Everybody knows that exercising and keeping yourself in shape is good for your overall health but you may not realize that losing weight is also good for your hearing.
Research shows children and adults who are overweight are more likely to experience hearing loss and that healthy eating and exercising can help strengthen your hearing. It will be easier to make healthy hearing decisions for you and your whole family if you know about these relationships.
Adult Hearing And Obesity
Women are more likely to experience hearing loss, according to a study carried out by Brigham And Women’s Hospital, if they have a high body mass index (BMI). The relationship between body fat and height is what BMI measures. The higher the number the higher the body fat. The higher the BMI of the 68,000 women in the study, the higher their hearing loss amount. The heaviest individuals in the study had a 25% greater instance of hearing loss.
In this study, waist size also ended up being a dependable indicator of hearing impairment. With women, as the waist size gets bigger, the chance of hearing loss also increases. As a final point, participants who engaged in frequent physical activity had a reduced incidence of hearing loss.
Obesity And Children’s Hearing
Research conducted by Columbia University’s Medical Center demonstrated that obese teenagers had about double the risk of developing hearing loss in one ear when compared to non-obese teenagers. Sensorineural hearing loss, which occurs when the sensitive hair cells in the inner ear are damaged, was common in these children. This damage led to a decreased ability to hear sounds at low frequencies, which makes it hard to understand what people are saying in crowded places, such as classrooms.
Children usually don’t recognize they have a hearing problem so when they have hearing loss it’s particularly worrisome. If the issue isn’t dealt with, there is a danger the hearing loss may worsen when they become adults.
What is The Connection?
Obesity is associated with several health problems and researchers think that its connection with hearing loss and tinnitus lies with these health issues. High blood pressure, poor circulation, and diabetes are all linked to hearing loss and are often the result of obesity.
The inner ear’s workings are very sensitive – consisting of a series of little capillaries, nerve cells, and other fragile parts that must stay healthy to work correctly and in unison. Good blood flow is crucial. This process can be hindered when obesity causes narrowing of the blood vessels and high blood pressure.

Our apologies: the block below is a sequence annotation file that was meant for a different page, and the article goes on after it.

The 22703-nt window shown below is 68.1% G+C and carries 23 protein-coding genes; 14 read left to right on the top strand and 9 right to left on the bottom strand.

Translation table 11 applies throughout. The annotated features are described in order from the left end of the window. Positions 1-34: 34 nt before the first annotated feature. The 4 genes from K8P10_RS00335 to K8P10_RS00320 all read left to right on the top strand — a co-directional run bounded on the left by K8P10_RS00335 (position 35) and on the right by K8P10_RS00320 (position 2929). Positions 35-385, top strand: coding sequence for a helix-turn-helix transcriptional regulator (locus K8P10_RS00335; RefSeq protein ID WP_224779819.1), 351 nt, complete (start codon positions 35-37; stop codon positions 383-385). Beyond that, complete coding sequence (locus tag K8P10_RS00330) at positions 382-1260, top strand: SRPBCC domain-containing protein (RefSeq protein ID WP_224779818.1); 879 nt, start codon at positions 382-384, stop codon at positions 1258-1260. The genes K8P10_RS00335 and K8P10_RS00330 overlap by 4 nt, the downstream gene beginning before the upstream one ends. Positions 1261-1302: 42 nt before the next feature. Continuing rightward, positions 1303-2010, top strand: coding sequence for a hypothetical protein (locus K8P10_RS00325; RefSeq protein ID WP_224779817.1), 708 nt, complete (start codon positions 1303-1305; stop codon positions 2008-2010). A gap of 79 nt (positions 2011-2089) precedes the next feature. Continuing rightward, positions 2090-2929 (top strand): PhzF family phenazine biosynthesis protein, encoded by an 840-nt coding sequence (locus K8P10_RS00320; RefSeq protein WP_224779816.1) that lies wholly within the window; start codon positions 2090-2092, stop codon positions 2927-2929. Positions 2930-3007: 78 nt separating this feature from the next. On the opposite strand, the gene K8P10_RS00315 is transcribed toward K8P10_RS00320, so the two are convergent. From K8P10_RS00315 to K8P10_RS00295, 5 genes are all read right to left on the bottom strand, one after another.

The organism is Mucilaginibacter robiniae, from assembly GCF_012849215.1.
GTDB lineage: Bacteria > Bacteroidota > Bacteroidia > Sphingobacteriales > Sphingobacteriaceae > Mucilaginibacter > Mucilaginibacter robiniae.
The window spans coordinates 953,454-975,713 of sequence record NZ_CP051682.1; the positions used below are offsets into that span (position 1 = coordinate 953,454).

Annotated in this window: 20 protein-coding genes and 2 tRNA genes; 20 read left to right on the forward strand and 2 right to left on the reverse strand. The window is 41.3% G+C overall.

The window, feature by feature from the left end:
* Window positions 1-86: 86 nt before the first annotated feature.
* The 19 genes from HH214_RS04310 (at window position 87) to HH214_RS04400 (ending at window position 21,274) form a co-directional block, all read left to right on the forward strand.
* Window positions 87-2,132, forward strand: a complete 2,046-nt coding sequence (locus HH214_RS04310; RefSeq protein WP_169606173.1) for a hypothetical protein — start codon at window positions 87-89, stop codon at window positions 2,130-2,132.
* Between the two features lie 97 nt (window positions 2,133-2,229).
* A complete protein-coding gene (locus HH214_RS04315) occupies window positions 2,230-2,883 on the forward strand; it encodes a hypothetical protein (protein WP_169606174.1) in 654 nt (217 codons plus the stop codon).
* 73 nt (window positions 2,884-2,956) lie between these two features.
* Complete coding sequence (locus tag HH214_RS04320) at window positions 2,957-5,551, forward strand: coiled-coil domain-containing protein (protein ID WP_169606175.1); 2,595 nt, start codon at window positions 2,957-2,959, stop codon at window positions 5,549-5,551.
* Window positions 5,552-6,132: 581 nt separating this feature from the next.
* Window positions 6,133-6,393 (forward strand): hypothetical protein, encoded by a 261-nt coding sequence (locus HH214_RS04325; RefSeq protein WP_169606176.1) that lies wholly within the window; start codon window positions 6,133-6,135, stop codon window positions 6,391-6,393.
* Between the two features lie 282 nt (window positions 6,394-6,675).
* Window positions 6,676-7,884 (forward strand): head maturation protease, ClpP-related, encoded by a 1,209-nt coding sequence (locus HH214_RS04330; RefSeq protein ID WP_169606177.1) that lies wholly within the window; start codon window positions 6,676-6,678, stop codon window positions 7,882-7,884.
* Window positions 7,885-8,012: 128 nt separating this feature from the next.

Decreased blood flow can also damage the cochlea, which accepts vibrations and sends nerve impulses to the brain so you can distinguish what you’re hearing. If the cochlea is damaged, it’s normally irreversible.
Is There Anything You Can do?
Women in the Brigham and Women’s Hospital study who exercised the most had a 17 percent decreased chance of developing hearing loss compared to those who exercised least. You don’t have to run a marathon to reduce your risk, however. The simple act of walking for at least two hours per week can decrease your risk of hearing loss by 15%.
Beyond losing weight, a better diet will, of itself, help your hearing which will benefit your whole family. If you have a child or grandchild in your family who is overweight, discuss steps your family can take to encourage a healthier lifestyle. You can work this program into family gatherings where you all will do exercises that are fun for kids. They may do the exercises on their own if they like them enough.
Consult a hearing professional to find out if any hearing loss you might be experiencing is related to your weight. Better hearing can come from weight loss and there’s help available. Your hearing professional will determine your level of hearing loss and advise you on the best strategy. If needed, your primary care doctor will suggest a diet and exercise program that best suit your personal needs.